Omega-3 Fatty Acid may Help Prevent some Cancers
A study that took place in Italy and Switzerland has shown that eating omega-3 fatty acids may help reduce the risk of some cancers. In the study, people who consumed the most omega-3s experienced statistically significant reductions in cancers of the oral cavity, esophagus, colon, breast and ovary. Fish was the main sources of the fatty acids for most people.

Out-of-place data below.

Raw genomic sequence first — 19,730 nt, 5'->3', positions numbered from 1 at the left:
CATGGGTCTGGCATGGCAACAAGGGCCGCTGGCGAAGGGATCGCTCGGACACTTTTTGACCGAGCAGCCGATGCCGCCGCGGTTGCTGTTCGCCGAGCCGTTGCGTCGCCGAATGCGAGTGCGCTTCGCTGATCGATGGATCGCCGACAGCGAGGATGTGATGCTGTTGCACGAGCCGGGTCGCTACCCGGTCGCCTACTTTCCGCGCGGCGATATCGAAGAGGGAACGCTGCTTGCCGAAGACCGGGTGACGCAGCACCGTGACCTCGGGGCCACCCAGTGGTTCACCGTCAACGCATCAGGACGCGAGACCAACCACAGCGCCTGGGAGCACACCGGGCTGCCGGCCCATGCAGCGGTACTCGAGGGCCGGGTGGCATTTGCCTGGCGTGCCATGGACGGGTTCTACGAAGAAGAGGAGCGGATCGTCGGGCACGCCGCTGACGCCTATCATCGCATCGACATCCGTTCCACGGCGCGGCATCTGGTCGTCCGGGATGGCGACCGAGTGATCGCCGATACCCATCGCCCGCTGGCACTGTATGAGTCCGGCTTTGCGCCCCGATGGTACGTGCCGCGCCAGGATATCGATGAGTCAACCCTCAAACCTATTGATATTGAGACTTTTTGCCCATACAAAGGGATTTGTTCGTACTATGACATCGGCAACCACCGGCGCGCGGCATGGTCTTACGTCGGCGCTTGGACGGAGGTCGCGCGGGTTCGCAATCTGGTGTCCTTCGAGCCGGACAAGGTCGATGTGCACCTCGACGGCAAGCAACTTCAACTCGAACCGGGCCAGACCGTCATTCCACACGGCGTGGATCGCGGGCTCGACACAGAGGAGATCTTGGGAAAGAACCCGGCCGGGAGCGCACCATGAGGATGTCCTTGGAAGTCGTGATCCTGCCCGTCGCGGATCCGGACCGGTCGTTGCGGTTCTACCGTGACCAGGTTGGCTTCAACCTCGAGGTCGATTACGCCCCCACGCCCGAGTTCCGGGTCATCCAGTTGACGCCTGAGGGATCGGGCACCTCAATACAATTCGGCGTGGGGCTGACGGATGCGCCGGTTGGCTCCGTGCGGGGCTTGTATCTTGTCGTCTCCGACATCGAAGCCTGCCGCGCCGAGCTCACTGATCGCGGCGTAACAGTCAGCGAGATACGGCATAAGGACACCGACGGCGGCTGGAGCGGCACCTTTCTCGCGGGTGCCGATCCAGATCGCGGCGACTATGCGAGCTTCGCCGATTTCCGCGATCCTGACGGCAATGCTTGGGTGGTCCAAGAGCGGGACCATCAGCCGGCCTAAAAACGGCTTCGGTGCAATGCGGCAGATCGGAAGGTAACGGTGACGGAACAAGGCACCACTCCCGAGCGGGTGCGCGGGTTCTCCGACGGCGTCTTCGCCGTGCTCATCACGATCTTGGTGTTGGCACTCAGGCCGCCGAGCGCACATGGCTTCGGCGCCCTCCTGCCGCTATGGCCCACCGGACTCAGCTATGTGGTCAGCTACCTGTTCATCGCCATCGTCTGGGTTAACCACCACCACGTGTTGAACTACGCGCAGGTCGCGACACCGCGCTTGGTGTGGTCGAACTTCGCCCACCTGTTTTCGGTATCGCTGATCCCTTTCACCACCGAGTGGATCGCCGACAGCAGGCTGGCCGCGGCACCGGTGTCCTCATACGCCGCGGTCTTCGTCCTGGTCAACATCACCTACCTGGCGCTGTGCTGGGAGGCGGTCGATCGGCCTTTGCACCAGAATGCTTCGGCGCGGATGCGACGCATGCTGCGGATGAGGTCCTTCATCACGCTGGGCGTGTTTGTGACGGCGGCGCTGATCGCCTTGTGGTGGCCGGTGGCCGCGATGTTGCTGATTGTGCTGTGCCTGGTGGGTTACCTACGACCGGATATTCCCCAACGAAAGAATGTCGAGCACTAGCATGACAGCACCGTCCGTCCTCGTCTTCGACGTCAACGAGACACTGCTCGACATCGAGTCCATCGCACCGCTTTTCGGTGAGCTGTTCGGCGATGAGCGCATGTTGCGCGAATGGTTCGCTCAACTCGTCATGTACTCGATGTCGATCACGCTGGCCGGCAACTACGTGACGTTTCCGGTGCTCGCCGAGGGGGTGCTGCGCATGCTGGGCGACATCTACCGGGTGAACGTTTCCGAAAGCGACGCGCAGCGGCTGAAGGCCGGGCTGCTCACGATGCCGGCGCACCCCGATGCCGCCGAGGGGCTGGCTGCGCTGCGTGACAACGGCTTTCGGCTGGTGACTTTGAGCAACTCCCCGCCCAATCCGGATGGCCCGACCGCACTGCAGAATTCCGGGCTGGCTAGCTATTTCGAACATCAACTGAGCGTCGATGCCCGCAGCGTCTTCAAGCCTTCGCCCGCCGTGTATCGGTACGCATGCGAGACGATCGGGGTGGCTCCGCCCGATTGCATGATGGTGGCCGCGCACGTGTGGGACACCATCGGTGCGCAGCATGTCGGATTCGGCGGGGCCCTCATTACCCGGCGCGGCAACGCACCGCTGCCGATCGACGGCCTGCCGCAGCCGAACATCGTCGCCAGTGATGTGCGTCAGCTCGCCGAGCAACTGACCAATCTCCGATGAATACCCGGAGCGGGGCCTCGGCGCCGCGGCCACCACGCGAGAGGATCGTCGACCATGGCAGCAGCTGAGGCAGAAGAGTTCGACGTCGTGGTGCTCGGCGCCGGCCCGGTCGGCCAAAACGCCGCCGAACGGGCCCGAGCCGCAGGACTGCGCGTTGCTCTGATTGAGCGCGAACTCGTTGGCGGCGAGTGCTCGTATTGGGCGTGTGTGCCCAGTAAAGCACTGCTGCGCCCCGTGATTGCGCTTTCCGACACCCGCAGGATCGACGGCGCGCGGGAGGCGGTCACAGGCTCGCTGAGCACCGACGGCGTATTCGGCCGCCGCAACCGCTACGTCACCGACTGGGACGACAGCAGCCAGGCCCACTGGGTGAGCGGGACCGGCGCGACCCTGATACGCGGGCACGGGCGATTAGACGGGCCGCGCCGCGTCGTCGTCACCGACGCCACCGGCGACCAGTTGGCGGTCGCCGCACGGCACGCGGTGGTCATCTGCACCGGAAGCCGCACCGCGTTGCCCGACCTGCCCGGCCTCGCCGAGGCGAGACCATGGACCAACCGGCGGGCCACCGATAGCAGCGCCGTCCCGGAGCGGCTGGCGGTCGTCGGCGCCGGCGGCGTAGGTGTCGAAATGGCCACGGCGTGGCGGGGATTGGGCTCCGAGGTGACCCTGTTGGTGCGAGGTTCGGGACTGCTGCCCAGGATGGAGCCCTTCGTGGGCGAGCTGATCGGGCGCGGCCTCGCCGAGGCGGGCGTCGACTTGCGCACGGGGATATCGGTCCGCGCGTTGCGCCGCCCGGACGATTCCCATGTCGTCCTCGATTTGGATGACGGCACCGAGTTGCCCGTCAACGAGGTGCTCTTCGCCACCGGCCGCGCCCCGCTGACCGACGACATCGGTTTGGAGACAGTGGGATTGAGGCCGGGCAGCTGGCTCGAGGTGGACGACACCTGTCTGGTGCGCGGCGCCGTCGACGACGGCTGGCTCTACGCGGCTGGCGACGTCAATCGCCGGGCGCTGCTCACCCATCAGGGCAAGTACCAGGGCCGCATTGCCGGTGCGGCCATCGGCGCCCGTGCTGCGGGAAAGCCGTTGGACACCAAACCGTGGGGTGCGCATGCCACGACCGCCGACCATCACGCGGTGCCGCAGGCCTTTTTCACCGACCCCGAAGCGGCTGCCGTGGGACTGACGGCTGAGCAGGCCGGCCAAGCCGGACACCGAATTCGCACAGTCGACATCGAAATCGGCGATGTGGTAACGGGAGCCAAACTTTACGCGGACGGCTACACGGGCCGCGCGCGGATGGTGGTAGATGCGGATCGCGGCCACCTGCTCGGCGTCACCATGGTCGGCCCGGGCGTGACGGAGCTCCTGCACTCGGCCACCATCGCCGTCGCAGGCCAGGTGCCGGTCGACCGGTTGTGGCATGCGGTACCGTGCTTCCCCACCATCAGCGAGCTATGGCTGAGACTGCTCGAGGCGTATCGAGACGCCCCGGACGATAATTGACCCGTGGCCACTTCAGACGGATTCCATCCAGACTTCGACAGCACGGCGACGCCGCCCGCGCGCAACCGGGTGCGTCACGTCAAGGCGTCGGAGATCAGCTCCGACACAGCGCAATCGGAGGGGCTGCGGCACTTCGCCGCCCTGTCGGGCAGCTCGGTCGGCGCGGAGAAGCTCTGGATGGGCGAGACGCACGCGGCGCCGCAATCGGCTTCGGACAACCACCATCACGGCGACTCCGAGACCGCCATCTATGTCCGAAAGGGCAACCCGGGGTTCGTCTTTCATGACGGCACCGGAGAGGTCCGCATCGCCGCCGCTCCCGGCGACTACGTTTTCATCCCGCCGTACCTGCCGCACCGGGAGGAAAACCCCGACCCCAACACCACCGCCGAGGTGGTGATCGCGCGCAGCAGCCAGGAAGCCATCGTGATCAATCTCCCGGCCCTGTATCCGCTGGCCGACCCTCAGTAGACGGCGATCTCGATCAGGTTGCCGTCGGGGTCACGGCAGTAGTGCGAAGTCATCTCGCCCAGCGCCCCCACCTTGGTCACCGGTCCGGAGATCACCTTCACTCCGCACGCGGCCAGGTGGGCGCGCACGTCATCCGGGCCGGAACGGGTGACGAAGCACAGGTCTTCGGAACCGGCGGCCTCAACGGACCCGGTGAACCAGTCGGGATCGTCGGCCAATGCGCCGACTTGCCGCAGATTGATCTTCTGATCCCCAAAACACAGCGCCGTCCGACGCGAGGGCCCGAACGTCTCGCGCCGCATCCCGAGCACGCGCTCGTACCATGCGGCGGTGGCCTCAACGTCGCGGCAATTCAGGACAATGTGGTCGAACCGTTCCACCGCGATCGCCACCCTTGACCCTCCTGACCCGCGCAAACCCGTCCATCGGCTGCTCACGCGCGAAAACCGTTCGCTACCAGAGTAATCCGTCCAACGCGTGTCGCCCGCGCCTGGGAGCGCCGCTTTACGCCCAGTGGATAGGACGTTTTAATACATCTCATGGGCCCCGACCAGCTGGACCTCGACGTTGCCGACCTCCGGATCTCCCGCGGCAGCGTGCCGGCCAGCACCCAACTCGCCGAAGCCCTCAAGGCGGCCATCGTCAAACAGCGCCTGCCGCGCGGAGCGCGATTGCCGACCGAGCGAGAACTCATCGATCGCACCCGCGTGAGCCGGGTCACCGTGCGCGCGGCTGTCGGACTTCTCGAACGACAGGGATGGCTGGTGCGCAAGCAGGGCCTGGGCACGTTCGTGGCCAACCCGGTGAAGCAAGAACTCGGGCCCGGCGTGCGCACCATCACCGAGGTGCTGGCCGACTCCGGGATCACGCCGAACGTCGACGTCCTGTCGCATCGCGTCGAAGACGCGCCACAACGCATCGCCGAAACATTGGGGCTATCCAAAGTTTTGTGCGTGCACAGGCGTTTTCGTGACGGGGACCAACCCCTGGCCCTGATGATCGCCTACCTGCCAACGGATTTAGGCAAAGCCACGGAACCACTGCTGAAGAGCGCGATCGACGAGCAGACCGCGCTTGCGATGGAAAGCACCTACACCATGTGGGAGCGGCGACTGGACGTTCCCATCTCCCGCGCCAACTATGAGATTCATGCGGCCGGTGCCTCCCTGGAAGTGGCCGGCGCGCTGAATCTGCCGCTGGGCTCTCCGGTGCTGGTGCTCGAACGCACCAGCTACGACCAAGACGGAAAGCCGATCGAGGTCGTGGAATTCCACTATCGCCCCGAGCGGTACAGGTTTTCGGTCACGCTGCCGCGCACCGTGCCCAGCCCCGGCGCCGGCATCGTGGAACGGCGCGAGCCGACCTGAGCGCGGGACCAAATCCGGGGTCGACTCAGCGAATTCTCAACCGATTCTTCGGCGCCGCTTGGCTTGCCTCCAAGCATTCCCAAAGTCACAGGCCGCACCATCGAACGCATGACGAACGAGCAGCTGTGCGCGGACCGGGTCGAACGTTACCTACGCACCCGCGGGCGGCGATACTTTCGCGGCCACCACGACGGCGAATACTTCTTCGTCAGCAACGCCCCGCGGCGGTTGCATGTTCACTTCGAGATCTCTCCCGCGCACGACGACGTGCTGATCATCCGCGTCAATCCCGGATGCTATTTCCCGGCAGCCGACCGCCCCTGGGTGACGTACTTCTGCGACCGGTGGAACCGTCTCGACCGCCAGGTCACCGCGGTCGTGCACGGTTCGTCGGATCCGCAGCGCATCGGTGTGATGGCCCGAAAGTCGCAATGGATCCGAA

Good sources of omega-3 fatty acids from fish include salmon, smelt, muscles, squid, some tuna, mackerel and sardines. In the study, one gram of the omega fats per week was enough to reduce cancer risk by 12 to 30 percent. This would amount to one or two servings of fish per week.
See the recipe for Tuna Salad Wraps
in this issue of the cancer e-magazine. Canned tuna is a convenient source of omega-3 fatty acids.
International Journal of Cancer, 20 May 2003; Nutrition News Focus, 16 June 2003